The term "junk DNA" was originally coined to refer to a region of DNA that contained no genetic information. Scientists are beginning to find, however, that much of this so-called junk plays important roles in the regulation of gene activity. No one yet knows how extensive that role may be.

Instead, scientists sometimes refer to these regions as "selfish DNA" if they make no specific contribution to the reproductive success of the host organism. Like a computer virus that copies itself ad nauseum, selfish DNA replicates and passes from parent to offspring for the sole benefit of the DNA itself. The present study suggests that some selfish DNA transposons can instead confer an important role to their hosts, thereby establishing themselves as long-term residents of the genome.

Is 75% of the Human Genome Junk DNA?

By the rude bridge that arched the flood,
Their flag to April’s breeze unfurled,
Here once the embattled farmers stood,
And fired the shot heard round the world.

–Ralph Waldo Emerson, Concord Hymn

Emerson referred to the Battles of Lexington and Concord, the first skirmishes of the Revolutionary War, as the “shot heard round the world.”

While not as loud as the gunfire that triggered the Revolutionary War, a recent article published in Genome Biology and Evolution by evolutionary biologist Dan Graur has garnered a lot of attention, 1 serving as the latest salvo in the junk DNA wars—a conflict between genomics scientists and evolutionary biologists about the amount of functional DNA sequences in the human genome.

Clearly, this conflict has important scientific ramifications, as researchers strive to understand the human genome and seek to identify the genetic basis for diseases. The functional content of the human genome also has significant implications for creation-evolution skirmishes. If most of the human genome turns out to be junk after all, then the case for a Creator potentially suffers collateral damage.

According to Graur, no more than 25% of the human genome is functional—a much lower percentage than reported by the ENCODE Consortium. Released in September 2012, phase II results of the ENCODE project indicated that 80% of the human genome is functional, with the expectation that the percentage of functional DNA in the genome would rise toward 100% when phase III of the project reached completion.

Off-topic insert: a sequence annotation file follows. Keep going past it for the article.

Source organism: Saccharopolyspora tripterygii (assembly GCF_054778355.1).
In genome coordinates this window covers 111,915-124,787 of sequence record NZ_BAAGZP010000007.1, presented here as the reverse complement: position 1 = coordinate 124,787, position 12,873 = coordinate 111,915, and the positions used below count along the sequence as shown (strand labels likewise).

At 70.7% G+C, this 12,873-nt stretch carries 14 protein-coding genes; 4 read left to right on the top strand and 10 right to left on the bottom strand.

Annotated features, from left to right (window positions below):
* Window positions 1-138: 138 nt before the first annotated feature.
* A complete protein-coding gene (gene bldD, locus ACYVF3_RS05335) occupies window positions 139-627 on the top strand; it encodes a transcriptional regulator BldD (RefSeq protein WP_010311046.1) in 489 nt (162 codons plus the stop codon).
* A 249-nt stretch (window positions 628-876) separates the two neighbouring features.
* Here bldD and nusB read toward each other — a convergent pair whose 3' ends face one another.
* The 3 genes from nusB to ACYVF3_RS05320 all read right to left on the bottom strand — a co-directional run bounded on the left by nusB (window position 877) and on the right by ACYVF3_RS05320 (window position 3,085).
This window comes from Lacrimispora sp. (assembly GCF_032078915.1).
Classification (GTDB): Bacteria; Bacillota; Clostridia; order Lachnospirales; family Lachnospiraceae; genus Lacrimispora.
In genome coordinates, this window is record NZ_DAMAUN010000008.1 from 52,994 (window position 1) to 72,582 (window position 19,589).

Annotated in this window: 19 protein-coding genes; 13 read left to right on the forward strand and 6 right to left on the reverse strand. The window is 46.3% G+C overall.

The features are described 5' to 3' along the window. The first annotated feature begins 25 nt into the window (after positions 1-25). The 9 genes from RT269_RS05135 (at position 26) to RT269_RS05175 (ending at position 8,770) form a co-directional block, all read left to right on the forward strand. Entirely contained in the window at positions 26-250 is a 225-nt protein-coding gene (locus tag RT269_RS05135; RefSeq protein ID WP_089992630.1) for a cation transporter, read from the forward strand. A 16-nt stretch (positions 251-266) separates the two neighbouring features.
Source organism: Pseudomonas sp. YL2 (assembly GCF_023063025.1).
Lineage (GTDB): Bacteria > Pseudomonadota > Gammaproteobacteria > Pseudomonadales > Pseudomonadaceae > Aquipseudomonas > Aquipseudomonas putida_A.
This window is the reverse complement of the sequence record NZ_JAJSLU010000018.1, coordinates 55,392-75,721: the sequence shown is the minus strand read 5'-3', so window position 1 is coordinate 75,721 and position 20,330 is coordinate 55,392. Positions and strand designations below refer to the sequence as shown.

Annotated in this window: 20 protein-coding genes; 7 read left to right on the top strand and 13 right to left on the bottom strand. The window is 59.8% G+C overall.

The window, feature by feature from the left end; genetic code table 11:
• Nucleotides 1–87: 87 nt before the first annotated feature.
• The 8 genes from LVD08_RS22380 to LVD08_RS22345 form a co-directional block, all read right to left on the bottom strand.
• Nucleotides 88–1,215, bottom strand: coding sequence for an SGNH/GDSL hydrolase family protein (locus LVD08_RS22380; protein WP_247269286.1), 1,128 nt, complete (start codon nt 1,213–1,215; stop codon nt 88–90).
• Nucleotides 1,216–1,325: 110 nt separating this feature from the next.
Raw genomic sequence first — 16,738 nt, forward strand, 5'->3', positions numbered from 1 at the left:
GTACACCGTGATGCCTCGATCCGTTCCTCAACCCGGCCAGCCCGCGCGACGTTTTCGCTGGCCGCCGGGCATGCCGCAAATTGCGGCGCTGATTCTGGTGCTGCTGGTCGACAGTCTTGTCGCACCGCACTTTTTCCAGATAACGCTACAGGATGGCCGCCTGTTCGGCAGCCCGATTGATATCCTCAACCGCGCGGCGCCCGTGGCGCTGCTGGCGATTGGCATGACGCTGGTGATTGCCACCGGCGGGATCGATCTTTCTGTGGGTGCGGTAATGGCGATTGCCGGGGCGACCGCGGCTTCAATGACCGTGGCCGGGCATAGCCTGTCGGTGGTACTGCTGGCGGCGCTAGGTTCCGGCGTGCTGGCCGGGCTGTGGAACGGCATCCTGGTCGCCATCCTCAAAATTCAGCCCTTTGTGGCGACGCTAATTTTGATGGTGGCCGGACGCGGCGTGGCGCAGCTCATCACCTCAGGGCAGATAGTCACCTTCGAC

If true, Graur’s claim would represent a serious blow to the validity of the ENCODE project conclusions and devastate the RTB human origins creation model. Intelligent design proponents and creationists (like me) have heralded the results of the ENCODE project as critical in our response to the junk DNA challenge.

Junk DNA and the Creation vs. Evolution Battle

Evolutionary biologists have long considered the presence of junk DNA in genomes as one of the most potent pieces of evidence for biological evolution. Skeptics ask, “Why would a Creator purposely introduce identical nonfunctional DNA sequences at the same locations in the genomes of different, though seemingly related, organisms?”

When the draft sequence was first published in 2000, researchers thought only around 2–5% of the human genome consisted of functional sequences, with the rest being junk. Numerous skeptics and evolutionary biologists claim that such a vast amount of junk DNA in the human genome is compelling evidence for evolution and the most potent challenge against intelligent design/creationism.

But these arguments evaporate in the wake of the ENCODE project. If valid, the ENCODE results would radically alter our view of the human genome. No longer could the human genome be regarded as a wasteland of junk rather, the human genome would have to be recognized as an elegantly designed system that displays sophistication far beyond what most evolutionary biologists ever imagined.

ENCODE Skeptics

The findings of the ENCODE project have been criticized by some evolutionary biologists who have cited several technical problems with the study design and the interpretation of the results. (See articles listed under “Resources to Go Deeper” for a detailed description of these complaints and my responses.) But ultimately, their criticisms appear to be motivated by an overarching concern: if the ENCODE results stand, then it means key features of the evolutionary paradigm can’t be correct.

Calculating the Percentage of Functional DNA in the Human Genome

Graur (perhaps the foremost critic of the ENCODE project) has tried to discredit the ENCODE findings by demonstrating that they are incompatible with evolutionary theory. Toward this end, he has developed a mathematical model to calculate the percentage of functional DNA in the human genome based on mutational load—the amount of deleterious mutations harbored by the human genome.

Graur argues that junk DNA functions as a “ sponge ” absorbing deleterious mutations, thereby protecting functional regions of the genome. Considering this buffering effect, Graur wanted to know how much junk DNA must exist in the human genome to buffer against the loss of fitness—which would result from deleterious mutations in functional DNA—so that a constant population size can be maintained.